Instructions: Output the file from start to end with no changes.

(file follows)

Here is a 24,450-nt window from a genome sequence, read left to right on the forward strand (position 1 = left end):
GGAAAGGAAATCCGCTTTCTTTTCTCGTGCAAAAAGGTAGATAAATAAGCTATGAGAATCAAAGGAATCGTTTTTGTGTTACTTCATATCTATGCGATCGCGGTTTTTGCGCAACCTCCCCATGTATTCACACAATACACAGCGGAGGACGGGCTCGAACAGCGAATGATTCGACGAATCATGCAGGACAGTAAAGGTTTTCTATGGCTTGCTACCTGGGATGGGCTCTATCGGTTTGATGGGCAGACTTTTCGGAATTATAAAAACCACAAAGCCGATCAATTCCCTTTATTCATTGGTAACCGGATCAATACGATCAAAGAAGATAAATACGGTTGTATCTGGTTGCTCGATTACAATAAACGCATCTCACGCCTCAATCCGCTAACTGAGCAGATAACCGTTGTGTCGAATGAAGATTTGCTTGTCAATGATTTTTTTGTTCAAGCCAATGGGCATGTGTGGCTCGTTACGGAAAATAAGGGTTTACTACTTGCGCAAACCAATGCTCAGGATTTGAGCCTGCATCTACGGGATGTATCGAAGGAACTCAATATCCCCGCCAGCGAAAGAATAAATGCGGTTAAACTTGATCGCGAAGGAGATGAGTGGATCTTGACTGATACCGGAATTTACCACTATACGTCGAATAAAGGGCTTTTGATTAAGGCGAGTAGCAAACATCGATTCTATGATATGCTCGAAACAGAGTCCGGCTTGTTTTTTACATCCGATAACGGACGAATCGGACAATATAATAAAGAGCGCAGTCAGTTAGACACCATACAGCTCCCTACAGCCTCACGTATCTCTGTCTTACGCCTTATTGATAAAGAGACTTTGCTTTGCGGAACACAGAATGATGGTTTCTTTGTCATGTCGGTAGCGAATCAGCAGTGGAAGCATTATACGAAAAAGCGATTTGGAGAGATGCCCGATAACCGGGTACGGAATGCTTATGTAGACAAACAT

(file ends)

Here is a 24,450-nt window from a genome sequence, read left to right on the forward strand (position 1 = left end):
GGAAAGGAAATCCGCTTTCTTTTCTCGTGCAAAAAGGTAGATAAATAAGCTATGAGAATCAAAGGAATCGTTTTTGTGTTACTTCATATCTATGCGATCGCGGTTTTTGCGCAACCTCCCCATGTATTCACACAATACACAGCGGAGGACGGGCTCGAACAGCGAATGATTCGACGAATCATGCAGGACAGTAAAGGTTTTCTATGGCTTGCTACCTGGGATGGGCTCTATCGGTTTGATGGGCAGACTTTTCGGAATTATAAAAACCACAAAGCCGATCAATTCCCTTTATTCATTGGTAACCGGATCAATACGATCAAAGAAGATAAATACGGTTGTATCTGGTTGCTCGATTACAATAAACGCATCTCACGCCTCAATCCGCTAACTGAGCAGATAACCGTTGTGTCGAATGAAGATTTGCTTGTCAATGATTTTTTTGTTCAAGCCAATGGGCATGTGTGGCTCGTTACGGAAAATAAGGGTTTACTACTTGCGCAAACCAATGCTCAGGATTTGAGCCTGCATCTACGGGATGTATCGAAGGAACTCAATATCCCCGCCAGCGAAAGAATAAATGCGGTTAAACTTGATCGCGAAGGAGATGAGTGGATCTTGACTGATACCGGAATTTACCACTATACGTCGAATAAAGGGCTTTTGATTAAGGCGAGTAGCAAACATCGATTCTATGATATGCTCGAAACAGAGTCCGGCTTGTTTTTTACATCCGATAACGGACGAATCGGACAATATAATAAAGAGCGCAGTCAGTTAGACACCATACAGCTCCCTACAGCCTCACGTATCTCTGTCTTACGCCTTATTGATAAAGAGACTTTGCTTTGCGGAACACAGAATGATGGTTTCTTTGTCATGTCGGTAGCGAATCAGCAGTGGAAGCATTATACGAAAAAGCGATTTGGAGAGATGCCCGATAACCGGGTACGGAATGCTTATGTAGACAAACAT